Congressman Jared Polis visits Fort Collins, speaks on Donald Trump, student debt, money in politics

Stuart Smith

United States House of Representatives member Jared Polis paid a visit to Fort Collins on Wednesday, Oct. 5 at the Larimer County Democratic office to discuss issues relevant to college students and other millennials, including student debt. He also spoke on the 2010 Supreme Court case Citizens United v. Federal Election Commission and money’s involvement in the political system.

United States House of Representatives member Jared Polis paid a visit to Fort Collins on Wednesday, Oct. 5 at the Larimer County Democratic office (Erik Petrovich l Collegian). Photo credit: Erik Petrovich

Polis is the incumbent in Colorado’s second congressional district, which includes Boulder, Vail, Thornton, and, as of 2011, Loveland and Fort Collins. He was first elected to the legislature in 2008, and serves on several committees in the House, including the Committee on Rules and the Committee on Education and the Workforce. As the first openly gay parent to serve in Congress, he is co-chair of the LGBT Equality Caucus.


“Polis’ top priority is ensuring that all Americans regardless of geography or economic background receive a world-class education,” according to his official biography. Polis believes education ” … is the single most meaningful investment America can make in its economic future and in its people.”

Polis began the evening with a speech about Donald Trump and the effects he would have on this country as President.

“This is a very high stakes presidential election,” Polis said.

Polis said Trump’s insults are “beyond presidential,” and “nothing that Romney, McCain, or Bush ever did, and not something that a Democratic candidate has ever done.”

He followed up by saying that Trump’s only real policy, other than building a wall at the Mexican-American Border, is “wild inconsistency,” whereas Democratic presidential candidate Hillary Clinton has “well hashed out polices” and “lots of consistency.”

On student debt, Polis referred the audience to Clinton’s higher education plan, saying he believes it’s strong.

Polis said the plan would allow students and college graduates to refinance their student debt at much lower interest rates than they can now.

Polis also explained his plan to decrease the prices of textbooks so that students would not have to pay so much during college, which would result in more debt afterwards.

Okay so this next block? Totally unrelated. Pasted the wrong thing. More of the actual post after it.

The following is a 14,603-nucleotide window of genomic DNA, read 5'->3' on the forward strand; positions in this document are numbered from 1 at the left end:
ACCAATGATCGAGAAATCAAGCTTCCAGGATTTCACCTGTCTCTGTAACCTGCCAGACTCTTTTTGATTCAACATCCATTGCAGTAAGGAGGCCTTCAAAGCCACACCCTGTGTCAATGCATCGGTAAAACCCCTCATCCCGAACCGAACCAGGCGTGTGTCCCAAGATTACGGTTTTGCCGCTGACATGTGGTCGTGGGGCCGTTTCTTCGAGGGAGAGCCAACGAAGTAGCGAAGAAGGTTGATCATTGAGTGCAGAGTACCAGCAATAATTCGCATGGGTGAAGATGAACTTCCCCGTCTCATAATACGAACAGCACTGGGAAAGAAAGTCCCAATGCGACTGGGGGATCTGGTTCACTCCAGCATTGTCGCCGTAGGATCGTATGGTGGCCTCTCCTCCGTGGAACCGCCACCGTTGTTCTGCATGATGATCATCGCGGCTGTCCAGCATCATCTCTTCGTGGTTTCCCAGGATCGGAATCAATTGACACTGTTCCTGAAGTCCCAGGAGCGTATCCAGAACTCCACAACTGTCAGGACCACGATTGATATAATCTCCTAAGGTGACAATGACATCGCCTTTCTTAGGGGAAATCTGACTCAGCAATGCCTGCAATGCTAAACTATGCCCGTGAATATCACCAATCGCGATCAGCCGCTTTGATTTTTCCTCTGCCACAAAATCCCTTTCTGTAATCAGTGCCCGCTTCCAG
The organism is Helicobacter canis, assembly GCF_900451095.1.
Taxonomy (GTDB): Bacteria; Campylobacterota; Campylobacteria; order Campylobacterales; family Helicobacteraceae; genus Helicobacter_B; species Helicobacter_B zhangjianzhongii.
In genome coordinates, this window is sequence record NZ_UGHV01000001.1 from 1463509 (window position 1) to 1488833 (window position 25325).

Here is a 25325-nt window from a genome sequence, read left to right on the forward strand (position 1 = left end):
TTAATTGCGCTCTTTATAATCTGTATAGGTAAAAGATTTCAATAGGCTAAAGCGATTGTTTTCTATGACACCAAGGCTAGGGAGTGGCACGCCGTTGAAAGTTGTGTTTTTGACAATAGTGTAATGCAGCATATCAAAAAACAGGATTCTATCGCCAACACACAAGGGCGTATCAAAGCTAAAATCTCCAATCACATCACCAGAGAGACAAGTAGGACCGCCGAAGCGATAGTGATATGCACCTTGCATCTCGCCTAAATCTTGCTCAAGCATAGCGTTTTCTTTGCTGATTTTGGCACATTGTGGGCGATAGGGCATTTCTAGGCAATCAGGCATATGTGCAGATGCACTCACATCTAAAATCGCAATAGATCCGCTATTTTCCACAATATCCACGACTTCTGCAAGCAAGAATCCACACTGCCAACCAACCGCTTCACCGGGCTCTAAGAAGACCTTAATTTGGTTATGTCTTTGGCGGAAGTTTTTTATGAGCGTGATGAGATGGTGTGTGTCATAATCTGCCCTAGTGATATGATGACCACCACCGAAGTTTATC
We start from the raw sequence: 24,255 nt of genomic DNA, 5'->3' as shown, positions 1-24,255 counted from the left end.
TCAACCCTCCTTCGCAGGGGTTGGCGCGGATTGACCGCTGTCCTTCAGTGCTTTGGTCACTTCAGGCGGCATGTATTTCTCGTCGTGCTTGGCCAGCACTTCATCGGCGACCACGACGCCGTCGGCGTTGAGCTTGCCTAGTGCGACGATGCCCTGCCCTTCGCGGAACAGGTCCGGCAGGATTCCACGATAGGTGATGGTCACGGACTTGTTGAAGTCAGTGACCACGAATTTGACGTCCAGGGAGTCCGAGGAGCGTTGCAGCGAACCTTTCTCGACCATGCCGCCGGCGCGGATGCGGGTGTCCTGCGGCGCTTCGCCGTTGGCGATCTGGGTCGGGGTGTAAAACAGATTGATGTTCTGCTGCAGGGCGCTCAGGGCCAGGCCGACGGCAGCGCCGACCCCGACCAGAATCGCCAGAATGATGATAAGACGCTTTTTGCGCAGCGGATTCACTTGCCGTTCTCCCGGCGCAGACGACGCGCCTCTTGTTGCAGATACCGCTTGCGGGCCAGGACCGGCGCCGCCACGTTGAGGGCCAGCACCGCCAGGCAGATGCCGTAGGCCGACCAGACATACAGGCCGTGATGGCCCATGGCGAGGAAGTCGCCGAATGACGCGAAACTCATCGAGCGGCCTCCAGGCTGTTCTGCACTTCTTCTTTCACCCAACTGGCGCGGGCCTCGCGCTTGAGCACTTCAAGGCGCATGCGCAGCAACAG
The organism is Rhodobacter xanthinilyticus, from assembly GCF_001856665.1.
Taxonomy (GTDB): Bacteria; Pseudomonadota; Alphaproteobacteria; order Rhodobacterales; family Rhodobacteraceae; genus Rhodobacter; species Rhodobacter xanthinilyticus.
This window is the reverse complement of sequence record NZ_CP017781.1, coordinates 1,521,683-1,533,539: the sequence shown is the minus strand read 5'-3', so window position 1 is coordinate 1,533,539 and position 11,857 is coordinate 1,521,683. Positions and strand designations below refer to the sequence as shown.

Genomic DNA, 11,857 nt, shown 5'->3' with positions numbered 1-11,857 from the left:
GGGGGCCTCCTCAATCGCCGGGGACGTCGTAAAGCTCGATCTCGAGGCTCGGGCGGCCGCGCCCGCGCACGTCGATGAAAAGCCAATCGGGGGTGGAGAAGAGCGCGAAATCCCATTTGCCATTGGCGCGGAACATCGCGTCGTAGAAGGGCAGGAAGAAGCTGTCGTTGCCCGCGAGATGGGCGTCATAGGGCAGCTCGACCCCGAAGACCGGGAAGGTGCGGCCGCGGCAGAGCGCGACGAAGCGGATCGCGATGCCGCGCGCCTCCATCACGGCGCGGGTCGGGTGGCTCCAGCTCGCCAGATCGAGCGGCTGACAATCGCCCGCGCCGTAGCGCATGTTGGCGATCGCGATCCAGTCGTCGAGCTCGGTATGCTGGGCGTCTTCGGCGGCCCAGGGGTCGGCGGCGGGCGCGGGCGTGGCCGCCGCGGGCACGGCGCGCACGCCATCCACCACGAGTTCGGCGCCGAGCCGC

He said he supports open source textbooks, which, according to Student Public Interest Research Groups, are “complete digital textbooks that are accessible online at no cost, and . . . are affordable to purchase printed as a book.”

Open source textbooks, he said, would not result in not having physical books, but could result in them being only $10.


When asked about the heavy involvement of money in politics, and how he plans to fight it, Polis talked about two policies that he said most Democrats support.

The first was the DISCLOSE Act, a bill from 2010 that, if passed, would have, according to the bill itself, prohibited “foreign influence in elections . . . government contractors from making expenditures with respect to such elections and [established] additional disclosure agreements with respect to spending in such elections.”

The bill was passed by the House of Representatives 219-206, but the Senate failed to pass it before Congress had recess.

He also said that most Democrats support establishing a law that would allow $50 that is donated by an individual to a political campaign to become a tax credit for that individual. Legislation similar to this already exists in 4 out of the 50 states: Oregon, Ohio, Virginia, and Arkansas.

Polis explained that both of these are meant to combat Citizens United v. Federal Election Commission, a landmark 2010 Supreme Court case in which the Court ruled that unions and corporations are allowed to make private expenditures in political campaigns.

He also supports the idea of a constitutional amendment that would overturn Citizen’s United v. Federal Election Commission.

The congressman then moved the event forward by circling back around to Trump, but also to drive home a point about not voting third party as a “protest vote”. He asked the audience to tell their friends that are planning a protest vote to “actually look into [the] person and what they want and what they have said.”

“You’re never going to have candidates that you agree with on every single issue,” Polis said. “You’ve got to support, at the end of the day, the person you trust to be President of the United States.”

Collegian Reporter Stuart Smith can be reached at or on Twitter @notstuartsmith.